Remembering Rich Mullins, the Barefoot Bard

HERE GOES—I MEAN AMEN

Christian singer, songwriter, and children’s author Andrew Peterson, doesn’t like it when people call him “the next Rich Mullins.” The influence is undeniable in songs like “The Silence of God” and “The Good Confession,” but Peterson sees the man behind “Awesome God” and “Creed” as larger-than-life, a “barefoot, quirky, grace-filled” artist who “left behind a pair of shoes that no one will ever fill.”

Rich died twenty years ago today in a car accident, but he shows up in Peterson’s Wingfeather Saga, a young adult fantasy series. There, he’s known as “Armulyn the Bard,” a ragamuffin minstrel who travels the land, stirring the hearts of oppressed people to remember a better country—a “Shining Isle” far across the sea. Armulyn (pronounced “R. Mullin”) makes music that points those living in darkness to a marvelous light—songs that remind them of a half-remembered home.

Los Angeles poet Lynn Prescott thinks this is an apt image. “In our day [Rich] would be best compared to a medieval troubadour/poet. . . . Even dead and in his grave, Rich has helped me rediscover a lot of the pieces that I had lost; he helped me reclaim myself in a way that no human being ever has.”

Rich wouldn’t have wanted the attention—not on the 20th anniversary of his homecoming, not ever. He was acutely aware of his failings. James Bryan Smith, in his book “Rich Mullins: An Arrow Pointing to Heaven,” tells the story of a quarrel Rich had with his travel manager, Gay Quisenberry: “Rich stormed out the door, uncontrite. Early the following morning, Gay was awakened from a sound sleep by the loud buzz of a motor outside her house. Groggily, she looked out the window and saw Rich mowing her lawn!”

The son of an Indiana tree farmer who grew up on cornbread and beans, Rich was never interested in making a name for himself. He saw his music as a signpost—as Smith calls it, “an arrow pointing to Heaven.” One could describe his entire 41 years on earth that way. He donated much of his substantial income from record sales, lived a semi-monastic life along with the other members of a group he called “The Kid Brothers of Saint Frank,” and spent most of his final months on a Navajo reservation in New Mexico teaching music to schoolchildren.

“If my life is motivated by ambition to leave a legacy,” he said, “what I’ll probably leave as a legacy is ambition. But if my life is motivated by the power of the Spirit in me—if I live with the awareness of the indwelling Christ, if I allow his presence to guide my actions, to guide my motives, those sorts of things. . . . That’s the only time I think we really leave a great legacy.”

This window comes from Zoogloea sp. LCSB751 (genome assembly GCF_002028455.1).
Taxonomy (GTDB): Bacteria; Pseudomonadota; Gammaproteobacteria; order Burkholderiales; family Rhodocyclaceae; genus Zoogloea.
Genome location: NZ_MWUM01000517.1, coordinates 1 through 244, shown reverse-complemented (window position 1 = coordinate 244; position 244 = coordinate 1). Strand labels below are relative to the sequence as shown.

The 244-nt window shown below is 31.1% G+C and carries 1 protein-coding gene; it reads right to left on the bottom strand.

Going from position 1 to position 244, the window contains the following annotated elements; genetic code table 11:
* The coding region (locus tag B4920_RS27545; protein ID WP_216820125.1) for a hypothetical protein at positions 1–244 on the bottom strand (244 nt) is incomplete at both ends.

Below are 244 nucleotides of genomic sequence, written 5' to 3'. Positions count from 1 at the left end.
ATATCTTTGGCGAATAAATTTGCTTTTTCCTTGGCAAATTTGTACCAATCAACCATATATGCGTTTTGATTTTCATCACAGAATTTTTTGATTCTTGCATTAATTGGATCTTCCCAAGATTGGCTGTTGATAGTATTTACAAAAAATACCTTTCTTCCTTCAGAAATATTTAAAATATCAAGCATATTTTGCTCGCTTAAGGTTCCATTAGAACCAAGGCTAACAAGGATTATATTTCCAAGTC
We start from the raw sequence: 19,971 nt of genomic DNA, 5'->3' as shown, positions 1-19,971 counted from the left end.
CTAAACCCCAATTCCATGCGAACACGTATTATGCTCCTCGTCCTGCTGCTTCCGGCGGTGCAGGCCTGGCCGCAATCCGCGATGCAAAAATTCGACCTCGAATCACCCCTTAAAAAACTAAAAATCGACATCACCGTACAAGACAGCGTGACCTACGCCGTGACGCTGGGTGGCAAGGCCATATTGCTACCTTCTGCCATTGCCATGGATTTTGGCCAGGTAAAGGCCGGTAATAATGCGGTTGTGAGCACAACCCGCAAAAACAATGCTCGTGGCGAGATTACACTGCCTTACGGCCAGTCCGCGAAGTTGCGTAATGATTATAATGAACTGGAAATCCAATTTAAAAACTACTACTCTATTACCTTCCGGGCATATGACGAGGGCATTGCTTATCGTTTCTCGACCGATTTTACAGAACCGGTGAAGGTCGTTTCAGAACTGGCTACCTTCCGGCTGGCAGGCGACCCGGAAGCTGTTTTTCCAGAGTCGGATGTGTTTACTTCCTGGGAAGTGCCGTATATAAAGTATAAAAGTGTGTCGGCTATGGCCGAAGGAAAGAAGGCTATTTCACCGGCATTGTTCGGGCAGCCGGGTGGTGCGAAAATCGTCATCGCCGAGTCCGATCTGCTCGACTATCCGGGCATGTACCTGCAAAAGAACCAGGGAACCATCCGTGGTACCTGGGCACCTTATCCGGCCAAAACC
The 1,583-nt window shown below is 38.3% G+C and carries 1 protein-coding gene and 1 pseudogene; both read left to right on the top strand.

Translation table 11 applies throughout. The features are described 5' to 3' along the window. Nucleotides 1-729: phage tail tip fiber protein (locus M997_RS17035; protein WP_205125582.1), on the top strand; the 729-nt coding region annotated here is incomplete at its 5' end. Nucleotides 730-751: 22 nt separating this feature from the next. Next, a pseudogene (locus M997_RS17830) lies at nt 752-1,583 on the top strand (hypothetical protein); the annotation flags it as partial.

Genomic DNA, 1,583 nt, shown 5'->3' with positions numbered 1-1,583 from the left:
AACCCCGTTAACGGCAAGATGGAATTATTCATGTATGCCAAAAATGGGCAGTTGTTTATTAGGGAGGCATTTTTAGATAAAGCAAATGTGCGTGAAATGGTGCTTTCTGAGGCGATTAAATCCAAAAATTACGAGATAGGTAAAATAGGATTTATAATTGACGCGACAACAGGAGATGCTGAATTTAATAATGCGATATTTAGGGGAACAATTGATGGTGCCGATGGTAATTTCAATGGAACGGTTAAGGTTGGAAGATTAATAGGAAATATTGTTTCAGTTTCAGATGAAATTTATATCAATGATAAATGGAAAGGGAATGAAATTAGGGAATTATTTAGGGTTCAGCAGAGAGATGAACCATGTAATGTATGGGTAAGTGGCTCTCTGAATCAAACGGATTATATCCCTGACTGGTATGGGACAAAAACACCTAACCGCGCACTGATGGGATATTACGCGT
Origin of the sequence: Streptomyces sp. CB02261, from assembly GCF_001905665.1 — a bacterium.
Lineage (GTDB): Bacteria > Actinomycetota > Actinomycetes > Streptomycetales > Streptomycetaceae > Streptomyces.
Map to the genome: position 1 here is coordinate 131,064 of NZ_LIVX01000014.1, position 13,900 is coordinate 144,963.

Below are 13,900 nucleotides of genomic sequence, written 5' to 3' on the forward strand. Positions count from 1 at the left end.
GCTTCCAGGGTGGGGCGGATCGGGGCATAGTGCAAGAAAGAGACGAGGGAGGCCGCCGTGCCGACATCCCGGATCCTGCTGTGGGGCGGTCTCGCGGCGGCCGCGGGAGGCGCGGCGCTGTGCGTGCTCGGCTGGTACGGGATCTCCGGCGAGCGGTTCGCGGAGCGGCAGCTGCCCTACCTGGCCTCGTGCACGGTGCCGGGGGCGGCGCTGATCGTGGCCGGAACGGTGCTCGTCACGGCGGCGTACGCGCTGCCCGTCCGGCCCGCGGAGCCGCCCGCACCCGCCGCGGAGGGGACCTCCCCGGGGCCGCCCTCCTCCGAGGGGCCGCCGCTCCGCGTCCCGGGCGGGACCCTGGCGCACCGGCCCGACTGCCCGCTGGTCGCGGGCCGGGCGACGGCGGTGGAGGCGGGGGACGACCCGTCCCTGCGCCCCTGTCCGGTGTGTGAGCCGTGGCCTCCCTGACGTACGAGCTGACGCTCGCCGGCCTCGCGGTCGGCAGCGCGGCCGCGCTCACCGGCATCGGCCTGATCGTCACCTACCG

From two decades down the road, Rich’s countercultural lifestyle and tendency to shrug off middle-class sensibilities seem to pair well with progressive ideas about the church. With his lyrics celebrating the majesty of creation, his perpetually torn blue jeans, and his notoriously short attention span, he seems the perfect fit for today’s “spiritual, but not religious” stereotype. Nothing could be further from the truth. Rich thought Christian isolation was deadly, and he had stern words for those who view the assembling of the saints as optional:

“I hear people say, ‘Why do you want to go to church? They are all just hypocrites.’ I never understood why going to church made you a hypocrite because nobody goes to church because they’re perfect. If you’ve got it all together, you don’t need to go. You can go jogging with all the other perfect people on Sunday morning. Every time you go to church, you’re confessing again to yourself, to your family, to the people you pass on the way there, to the people who will greet you there, that you don’t have it all together, and that you need their support. You need their direction. You need some accountability. You need some help.”

In regards to people who looked to his songs instead of the Bible and Christian tradition for their theology, Rich remarked, “I’m in contemporary Christian music, and I don’t know nothing. If you want spiritual nourishment, go to church.”

More than a mere gathering of believers, he saw the Church as an unstoppable cosmic force, making war on demonic powers: “The Church of God/She will not bend her knees/To the gods of this world/Though they promise her peace/She stands her ground/Stands firm on the Rock/Watch their walls tumble down/When she lives out His love.”

Rich wanted people to encounter Christ, and he knew that the Lamb of God is nowhere more present than with the people of God. Frumpy, unshod, confessedly “homeless,” and with this message on his lips and in his lyrics, Rich was also a John the Baptist figure. He became (quite literally during his last days) “a voice crying in the wilderness,” testifying to the Light, reminding people that He was just a messenger.

Peterson describes how Rich’s music rattled his bones with the Gospel. I could say the same. Each of his songs—from the longing and sorrowful to the exultant and mysterious—is a vivid reminder that our God is better than any of us have dared to hope. This is the real reason why, 20 years later, so many people are still singing those songs and thanking Heaven for a tree farmer’s son-turned-bard. And this is why, like Elisha on the banks of the Jordan clutching the cloak of the man he loved and admired, we wonder why God took Rich from us so soon.

Image courtesy of SBME Special Mkts, “The Best of Rich Mullins” album.

G. Shane Morris is a senior writer for BreakPoint. 


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